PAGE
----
Stacey, Judith. Unhitched: Love, Marriage, and Family Values from West Hollywood to Western China. New York Univ. May 2011. c.304p. bibliog. index. ISBN 9780814783825. $27.95. SOC SCI
Stacey (sociology, New York Univ; In the Name of the Family: Rethinking Family Values in the Postmodern Age) presents three ethnographic portraits—gays in L.A., polygamists in South Africa, and the matrilineal, nonmarital Mosuo people of southwestern China—to demonstrate that the Ozzie and Harriet family ideal is not normal, natural, or universal. She criticizes that model’s failures, gender and sexual disparities, and hypocrisy, provocatively urging us to “unhitch” ourselves from the unsubstantiated belief that the model’s decline has caused our modern social ills. She advocates the acceptance of imaginative, diverse, flexible, equitable, and reasoned patterns of dedicated and responsible love, domesticity, and parenting, divorced from legal control. Extensively documented, the book consists of revisions of previous articles, now with interconnected arguments that are adequately woven together into a distinct and accessible work. The cultural examples highlighted are thought-provoking but fringe and disparate, and they somewhat force the argument. VERDICT The book will fuel the ongoing family values/marriage discourse by challenging conservatives, feminists, and proponents of same-sex marriage (about which Stacey has shifted her views). Recommended for academic and interested general readers.—Marge Kappanadze, Elmira Coll. Lib., NY

Turkle, Sherry. Alone Together: Why We Expect More from Technology and Less from Each Other. Basic Bks: Perseus. 2011. c.400p. index. ISBN 9780465010219. $28.95. SOC SCI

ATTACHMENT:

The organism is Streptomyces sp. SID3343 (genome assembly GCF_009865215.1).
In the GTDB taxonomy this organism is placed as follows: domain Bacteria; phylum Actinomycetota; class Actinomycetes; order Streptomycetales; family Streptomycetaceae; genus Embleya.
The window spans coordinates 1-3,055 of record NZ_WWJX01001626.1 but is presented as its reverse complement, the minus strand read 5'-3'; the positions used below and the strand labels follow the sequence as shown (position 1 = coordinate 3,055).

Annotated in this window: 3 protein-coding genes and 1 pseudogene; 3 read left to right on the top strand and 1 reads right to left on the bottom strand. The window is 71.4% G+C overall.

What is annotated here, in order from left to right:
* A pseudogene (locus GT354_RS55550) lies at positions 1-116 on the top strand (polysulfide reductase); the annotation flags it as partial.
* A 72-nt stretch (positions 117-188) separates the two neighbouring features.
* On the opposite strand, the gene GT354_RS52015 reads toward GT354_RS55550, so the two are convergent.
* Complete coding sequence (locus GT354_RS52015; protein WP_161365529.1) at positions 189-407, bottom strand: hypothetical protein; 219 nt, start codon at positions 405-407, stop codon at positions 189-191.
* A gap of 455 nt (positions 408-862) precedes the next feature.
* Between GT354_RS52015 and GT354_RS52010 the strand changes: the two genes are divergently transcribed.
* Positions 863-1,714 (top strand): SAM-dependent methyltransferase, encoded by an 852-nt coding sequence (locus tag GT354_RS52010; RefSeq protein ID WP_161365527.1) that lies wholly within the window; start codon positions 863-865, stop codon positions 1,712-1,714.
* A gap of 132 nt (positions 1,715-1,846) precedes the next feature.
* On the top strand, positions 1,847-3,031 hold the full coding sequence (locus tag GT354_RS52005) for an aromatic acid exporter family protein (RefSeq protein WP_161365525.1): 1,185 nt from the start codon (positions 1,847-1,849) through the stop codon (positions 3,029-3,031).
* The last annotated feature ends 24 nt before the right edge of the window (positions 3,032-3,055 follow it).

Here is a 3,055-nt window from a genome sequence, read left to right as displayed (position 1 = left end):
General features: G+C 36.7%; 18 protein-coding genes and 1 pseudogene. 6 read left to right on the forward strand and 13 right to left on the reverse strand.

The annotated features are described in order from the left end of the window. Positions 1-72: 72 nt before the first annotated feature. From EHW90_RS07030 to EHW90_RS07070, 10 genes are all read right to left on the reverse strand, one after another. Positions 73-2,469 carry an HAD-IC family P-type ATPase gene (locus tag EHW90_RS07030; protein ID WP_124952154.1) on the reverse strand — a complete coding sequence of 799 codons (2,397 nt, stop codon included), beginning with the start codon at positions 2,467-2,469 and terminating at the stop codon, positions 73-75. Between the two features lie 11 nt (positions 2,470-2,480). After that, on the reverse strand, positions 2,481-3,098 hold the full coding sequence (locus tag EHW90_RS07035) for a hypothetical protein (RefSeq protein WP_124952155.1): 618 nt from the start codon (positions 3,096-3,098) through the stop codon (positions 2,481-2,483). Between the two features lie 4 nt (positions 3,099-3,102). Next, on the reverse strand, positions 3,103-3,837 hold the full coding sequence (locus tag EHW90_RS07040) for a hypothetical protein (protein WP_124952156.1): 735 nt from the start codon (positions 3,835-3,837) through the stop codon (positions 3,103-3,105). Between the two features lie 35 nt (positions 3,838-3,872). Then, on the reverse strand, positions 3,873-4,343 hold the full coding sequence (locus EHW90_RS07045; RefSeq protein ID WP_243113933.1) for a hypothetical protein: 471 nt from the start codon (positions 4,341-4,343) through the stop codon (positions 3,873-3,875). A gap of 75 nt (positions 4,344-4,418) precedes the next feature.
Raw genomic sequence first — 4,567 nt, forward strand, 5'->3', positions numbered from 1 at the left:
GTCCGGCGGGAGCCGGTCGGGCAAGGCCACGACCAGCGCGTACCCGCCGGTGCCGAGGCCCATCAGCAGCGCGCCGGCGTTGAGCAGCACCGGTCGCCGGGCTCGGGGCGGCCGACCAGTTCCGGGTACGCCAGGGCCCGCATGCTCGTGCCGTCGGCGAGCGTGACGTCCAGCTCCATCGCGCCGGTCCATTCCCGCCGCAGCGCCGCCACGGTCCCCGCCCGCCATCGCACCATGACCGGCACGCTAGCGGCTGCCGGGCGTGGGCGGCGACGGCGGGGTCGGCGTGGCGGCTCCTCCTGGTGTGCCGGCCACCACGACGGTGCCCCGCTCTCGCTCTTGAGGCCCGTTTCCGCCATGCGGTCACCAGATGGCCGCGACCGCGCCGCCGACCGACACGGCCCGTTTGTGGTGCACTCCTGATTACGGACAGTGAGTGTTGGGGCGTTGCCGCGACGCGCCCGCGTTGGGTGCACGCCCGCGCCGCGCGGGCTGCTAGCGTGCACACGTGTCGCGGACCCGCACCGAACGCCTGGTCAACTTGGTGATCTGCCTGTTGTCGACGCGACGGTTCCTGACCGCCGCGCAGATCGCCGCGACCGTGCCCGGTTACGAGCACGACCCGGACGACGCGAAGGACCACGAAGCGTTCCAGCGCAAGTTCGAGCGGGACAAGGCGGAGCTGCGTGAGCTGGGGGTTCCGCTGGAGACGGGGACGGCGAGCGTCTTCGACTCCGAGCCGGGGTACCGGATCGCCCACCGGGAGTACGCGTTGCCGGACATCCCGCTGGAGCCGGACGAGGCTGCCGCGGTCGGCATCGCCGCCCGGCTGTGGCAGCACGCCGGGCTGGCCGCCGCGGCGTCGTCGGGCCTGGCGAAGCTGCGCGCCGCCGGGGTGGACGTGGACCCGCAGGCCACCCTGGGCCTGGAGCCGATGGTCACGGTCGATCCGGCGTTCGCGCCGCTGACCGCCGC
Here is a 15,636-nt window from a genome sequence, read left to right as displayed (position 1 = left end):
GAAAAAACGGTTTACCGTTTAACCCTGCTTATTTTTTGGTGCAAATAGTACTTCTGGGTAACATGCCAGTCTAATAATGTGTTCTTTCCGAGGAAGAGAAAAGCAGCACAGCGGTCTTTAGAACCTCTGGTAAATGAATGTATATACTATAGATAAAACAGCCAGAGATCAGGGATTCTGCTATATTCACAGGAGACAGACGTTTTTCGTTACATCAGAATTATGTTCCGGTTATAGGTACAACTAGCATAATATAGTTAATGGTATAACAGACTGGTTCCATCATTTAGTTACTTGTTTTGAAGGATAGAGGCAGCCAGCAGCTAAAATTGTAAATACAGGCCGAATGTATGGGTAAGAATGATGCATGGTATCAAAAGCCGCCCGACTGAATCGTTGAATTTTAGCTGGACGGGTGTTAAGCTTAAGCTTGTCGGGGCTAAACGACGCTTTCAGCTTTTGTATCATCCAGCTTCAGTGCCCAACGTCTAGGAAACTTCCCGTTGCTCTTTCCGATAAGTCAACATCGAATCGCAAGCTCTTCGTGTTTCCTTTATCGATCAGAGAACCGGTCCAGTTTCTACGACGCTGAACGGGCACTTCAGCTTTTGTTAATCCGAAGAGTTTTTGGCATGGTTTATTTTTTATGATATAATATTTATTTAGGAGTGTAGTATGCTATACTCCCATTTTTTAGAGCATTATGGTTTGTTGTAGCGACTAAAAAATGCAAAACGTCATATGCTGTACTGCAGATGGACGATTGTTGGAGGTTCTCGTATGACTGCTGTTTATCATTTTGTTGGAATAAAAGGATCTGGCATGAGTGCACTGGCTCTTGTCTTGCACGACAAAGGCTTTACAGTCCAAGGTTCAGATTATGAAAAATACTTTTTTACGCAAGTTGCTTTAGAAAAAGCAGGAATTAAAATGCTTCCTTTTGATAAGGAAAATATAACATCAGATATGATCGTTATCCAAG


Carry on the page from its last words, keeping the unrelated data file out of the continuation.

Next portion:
Clinical psychologist—and sociologist of the Internet—Turkle (social studies of science & technology, MIT; Simulation and Its Discontents) presents a cautionary tale about what she calls the “robotic moment,” i.e., our current state of technological connection and societal disconnection that makes us willing to consider robots for true companionship. She tells two stories—of her research observing people with interactive but still rudimentary machines like Furbies and Paros and her experiences interviewing people (including many adolescents) about their digital habits and tools (e.g., texting, IM’ing, and Facebook). Although she tries to conclude on an up note, insisting we still have time to think carefully about how we use computers and connect to one another in an always-connected world, her tales of seniors ready to accept robot companions and kids seeking attention from parents addicted to their own Blackberries make for sobering reading. VERDICT Turkle’s findings are engaging and her conclusions thoughtful (she’s been called “Margaret Mead in cyberspace”). Her book is best for serious readers because those seeking livelier popular science writing might find her style here a bit dry.—Sarah Statz Cords, The Reader’s Advisor Online, Middleton, WI